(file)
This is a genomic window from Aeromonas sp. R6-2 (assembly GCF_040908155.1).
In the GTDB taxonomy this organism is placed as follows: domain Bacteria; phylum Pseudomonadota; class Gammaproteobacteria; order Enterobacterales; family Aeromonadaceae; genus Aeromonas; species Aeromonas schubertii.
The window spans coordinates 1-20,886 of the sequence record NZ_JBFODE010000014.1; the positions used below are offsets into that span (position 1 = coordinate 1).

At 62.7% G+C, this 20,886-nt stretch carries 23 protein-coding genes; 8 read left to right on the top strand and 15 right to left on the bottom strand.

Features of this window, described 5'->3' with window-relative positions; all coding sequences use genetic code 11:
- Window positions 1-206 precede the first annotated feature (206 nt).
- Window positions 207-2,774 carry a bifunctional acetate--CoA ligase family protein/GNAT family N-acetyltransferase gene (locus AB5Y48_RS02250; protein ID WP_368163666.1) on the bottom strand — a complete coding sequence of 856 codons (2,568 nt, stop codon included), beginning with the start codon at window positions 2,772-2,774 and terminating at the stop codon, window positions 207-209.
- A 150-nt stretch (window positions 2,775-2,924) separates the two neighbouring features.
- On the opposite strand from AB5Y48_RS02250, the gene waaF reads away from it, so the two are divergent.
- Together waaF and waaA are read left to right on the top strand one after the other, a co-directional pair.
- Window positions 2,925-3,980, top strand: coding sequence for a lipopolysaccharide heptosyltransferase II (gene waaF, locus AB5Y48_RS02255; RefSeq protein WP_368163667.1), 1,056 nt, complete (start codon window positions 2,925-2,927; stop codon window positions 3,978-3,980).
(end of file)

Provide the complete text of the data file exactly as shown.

This is a genomic window from Aeromonas sp. R6-2 (assembly GCF_040908155.1).
In the GTDB taxonomy this organism is placed as follows: domain Bacteria; phylum Pseudomonadota; class Gammaproteobacteria; order Enterobacterales; family Aeromonadaceae; genus Aeromonas; species Aeromonas schubertii.
The window spans coordinates 1-20,886 of the sequence record NZ_JBFODE010000014.1; the positions used below are offsets into that span (position 1 = coordinate 1).

At 62.7% G+C, this 20,886-nt stretch carries 23 protein-coding genes; 8 read left to right on the top strand and 15 right to left on the bottom strand.

Features of this window, described 5'->3' with window-relative positions; all coding sequences use genetic code 11:
- Window positions 1-206 precede the first annotated feature (206 nt).
- Window positions 207-2,774 carry a bifunctional acetate--CoA ligase family protein/GNAT family N-acetyltransferase gene (locus AB5Y48_RS02250; protein ID WP_368163666.1) on the bottom strand — a complete coding sequence of 856 codons (2,568 nt, stop codon included), beginning with the start codon at window positions 2,772-2,774 and terminating at the stop codon, window positions 207-209.
- A 150-nt stretch (window positions 2,775-2,924) separates the two neighbouring features.
- On the opposite strand from AB5Y48_RS02250, the gene waaF reads away from it, so the two are divergent.
- Together waaF and waaA are read left to right on the top strand one after the other, a co-directional pair.
- Window positions 2,925-3,980, top strand: coding sequence for a lipopolysaccharide heptosyltransferase II (gene waaF, locus AB5Y48_RS02255; RefSeq protein WP_368163667.1), 1,056 nt, complete (start codon window positions 2,925-2,927; stop codon window positions 3,978-3,980).